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is a retired jet airliner and commercial supersonic transport aircraft. The design was a product of the Tupolev design bureau, headed by Alexei Tupolev, of the Soviet Union and manufactured by the Voronezh Aircraft Production Association in Voronezh, Russia. It conducted 55 passenger service flights, at an average service altitude of 16,000 metres (52,000 ft) and cruised at a speed of around 2,000 kilometres per hour (1,200 mph) (Mach 1.6).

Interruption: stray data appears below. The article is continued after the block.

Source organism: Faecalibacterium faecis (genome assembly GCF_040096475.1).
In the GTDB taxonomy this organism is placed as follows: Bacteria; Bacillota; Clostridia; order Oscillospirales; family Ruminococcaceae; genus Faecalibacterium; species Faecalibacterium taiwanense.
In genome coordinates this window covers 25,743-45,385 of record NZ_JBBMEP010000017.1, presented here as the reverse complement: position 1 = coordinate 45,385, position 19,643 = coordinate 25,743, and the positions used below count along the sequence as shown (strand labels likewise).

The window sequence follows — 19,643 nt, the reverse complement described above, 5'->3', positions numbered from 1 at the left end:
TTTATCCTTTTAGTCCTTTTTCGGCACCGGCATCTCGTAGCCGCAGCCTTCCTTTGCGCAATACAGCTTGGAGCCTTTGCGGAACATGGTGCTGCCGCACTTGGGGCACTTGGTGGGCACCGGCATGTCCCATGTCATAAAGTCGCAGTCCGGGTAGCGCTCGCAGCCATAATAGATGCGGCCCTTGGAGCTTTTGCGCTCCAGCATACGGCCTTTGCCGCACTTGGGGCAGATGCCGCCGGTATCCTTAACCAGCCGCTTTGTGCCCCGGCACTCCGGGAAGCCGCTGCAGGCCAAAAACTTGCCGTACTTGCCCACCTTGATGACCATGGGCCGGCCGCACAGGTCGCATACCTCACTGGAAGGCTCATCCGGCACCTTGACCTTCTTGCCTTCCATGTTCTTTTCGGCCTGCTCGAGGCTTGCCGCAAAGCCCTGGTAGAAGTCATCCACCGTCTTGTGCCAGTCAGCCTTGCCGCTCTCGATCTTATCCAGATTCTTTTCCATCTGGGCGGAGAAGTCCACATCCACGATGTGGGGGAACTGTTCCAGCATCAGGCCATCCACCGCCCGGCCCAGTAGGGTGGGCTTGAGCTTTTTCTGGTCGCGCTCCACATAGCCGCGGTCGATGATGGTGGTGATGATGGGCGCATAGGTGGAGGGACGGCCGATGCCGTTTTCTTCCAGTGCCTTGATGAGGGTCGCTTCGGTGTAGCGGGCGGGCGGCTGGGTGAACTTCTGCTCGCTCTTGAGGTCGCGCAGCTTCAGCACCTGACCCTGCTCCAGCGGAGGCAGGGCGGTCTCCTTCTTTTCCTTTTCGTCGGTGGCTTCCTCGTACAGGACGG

The prototype first flew on 31 December 1968 near Moscow, two months before the first flight of the Concorde. The Tu-144 first went supersonic on 5 June 1969, and on 26 May 1970 became the first commercial transport to exceed Mach 2. A Tu-144 crashed in 1973 at the Paris Air Show, delaying its further development. The aircraft was introduced into passenger service on 1 November 1977, almost two years after Concorde. In May 1978, another Tu-144 (an improved version, named Tu-144D) crashed on a test flight while being delivered, and the passenger fleet was permanently grounded after only 55 scheduled flights. The aircraft remained in use as a cargo aircraft until 1983, by which point a total of 102 commercial flights had been completed. The Tu-144 was later used by the Soviet space program to train pilots of the Buran spacecraft, and by NASA for supersonic research.